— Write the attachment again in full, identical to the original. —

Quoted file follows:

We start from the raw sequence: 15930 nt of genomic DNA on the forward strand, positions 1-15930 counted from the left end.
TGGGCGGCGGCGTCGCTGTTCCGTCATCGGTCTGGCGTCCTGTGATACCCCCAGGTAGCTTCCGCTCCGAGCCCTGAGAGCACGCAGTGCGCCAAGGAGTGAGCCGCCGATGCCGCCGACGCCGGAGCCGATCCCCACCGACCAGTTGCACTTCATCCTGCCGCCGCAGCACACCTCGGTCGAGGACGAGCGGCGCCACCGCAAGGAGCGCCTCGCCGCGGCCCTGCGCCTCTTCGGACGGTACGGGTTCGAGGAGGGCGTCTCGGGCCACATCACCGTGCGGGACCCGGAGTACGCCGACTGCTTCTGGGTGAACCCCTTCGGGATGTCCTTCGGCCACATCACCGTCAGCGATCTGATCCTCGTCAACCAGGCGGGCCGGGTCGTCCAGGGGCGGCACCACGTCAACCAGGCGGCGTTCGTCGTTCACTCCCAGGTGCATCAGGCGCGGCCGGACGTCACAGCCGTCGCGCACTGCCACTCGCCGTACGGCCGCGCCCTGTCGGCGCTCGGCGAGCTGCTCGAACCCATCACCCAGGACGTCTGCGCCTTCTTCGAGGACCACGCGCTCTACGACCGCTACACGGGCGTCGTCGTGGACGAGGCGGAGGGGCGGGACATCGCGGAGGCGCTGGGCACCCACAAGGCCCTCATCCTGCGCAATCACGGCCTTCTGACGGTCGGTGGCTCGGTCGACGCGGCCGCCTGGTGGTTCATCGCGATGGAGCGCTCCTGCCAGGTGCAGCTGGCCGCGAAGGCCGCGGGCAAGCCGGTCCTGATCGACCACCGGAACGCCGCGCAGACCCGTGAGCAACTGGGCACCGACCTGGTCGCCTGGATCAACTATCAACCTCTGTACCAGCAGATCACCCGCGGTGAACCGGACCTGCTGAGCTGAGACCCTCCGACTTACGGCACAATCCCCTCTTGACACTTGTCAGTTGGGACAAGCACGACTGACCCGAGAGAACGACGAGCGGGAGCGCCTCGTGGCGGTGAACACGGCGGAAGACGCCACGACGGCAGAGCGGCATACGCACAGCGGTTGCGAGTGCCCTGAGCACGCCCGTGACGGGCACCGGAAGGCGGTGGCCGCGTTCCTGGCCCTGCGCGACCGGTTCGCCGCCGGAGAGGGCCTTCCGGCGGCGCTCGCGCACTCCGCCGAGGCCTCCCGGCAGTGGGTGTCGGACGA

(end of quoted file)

We start from the raw sequence: 15930 nt of genomic DNA on the forward strand, positions 1-15930 counted from the left end.
TGGGCGGCGGCGTCGCTGTTCCGTCATCGGTCTGGCGTCCTGTGATACCCCCAGGTAGCTTCCGCTCCGAGCCCTGAGAGCACGCAGTGCGCCAAGGAGTGAGCCGCCGATGCCGCCGACGCCGGAGCCGATCCCCACCGACCAGTTGCACTTCATCCTGCCGCCGCAGCACACCTCGGTCGAGGACGAGCGGCGCCACCGCAAGGAGCGCCTCGCCGCGGCCCTGCGCCTCTTCGGACGGTACGGGTTCGAGGAGGGCGTCTCGGGCCACATCACCGTGCGGGACCCGGAGTACGCCGACTGCTTCTGGGTGAACCCCTTCGGGATGTCCTTCGGCCACATCACCGTCAGCGATCTGATCCTCGTCAACCAGGCGGGCCGGGTCGTCCAGGGGCGGCACCACGTCAACCAGGCGGCGTTCGTCGTTCACTCCCAGGTGCATCAGGCGCGGCCGGACGTCACAGCCGTCGCGCACTGCCACTCGCCGTACGGCCGCGCCCTGTCGGCGCTCGGCGAGCTGCTCGAACCCATCACCCAGGACGTCTGCGCCTTCTTCGAGGACCACGCGCTCTACGACCGCTACACGGGCGTCGTCGTGGACGAGGCGGAGGGGCGGGACATCGCGGAGGCGCTGGGCACCCACAAGGCCCTCATCCTGCGCAATCACGGCCTTCTGACGGTCGGTGGCTCGGTCGACGCGGCCGCCTGGTGGTTCATCGCGATGGAGCGCTCCTGCCAGGTGCAGCTGGCCGCGAAGGCCGCGGGCAAGCCGGTCCTGATCGACCACCGGAACGCCGCGCAGACCCGTGAGCAACTGGGCACCGACCTGGTCGCCTGGATCAACTATCAACCTCTGTACCAGCAGATCACCCGCGGTGAACCGGACCTGCTGAGCTGAGACCCTCCGACTTACGGCACAATCCCCTCTTGACACTTGTCAGTTGGGACAAGCACGACTGACCCGAGAGAACGACGAGCGGGAGCGCCTCGTGGCGGTGAACACGGCGGAAGACGCCACGACGGCAGAGCGGCATACGCACAGCGGTTGCGAGTGCCCTGAGCACGCCCGTGACGGGCACCGGAAGGCGGTGGCCGCGTTCCTGGCCCTGCGCGACCGGTTCGCCGCCGGAGAGGGCCTTCCGGCGGCGCTCGCGCACTCCGCCGAGGCCTCCCGGCAGTGGGTGTCGGACGA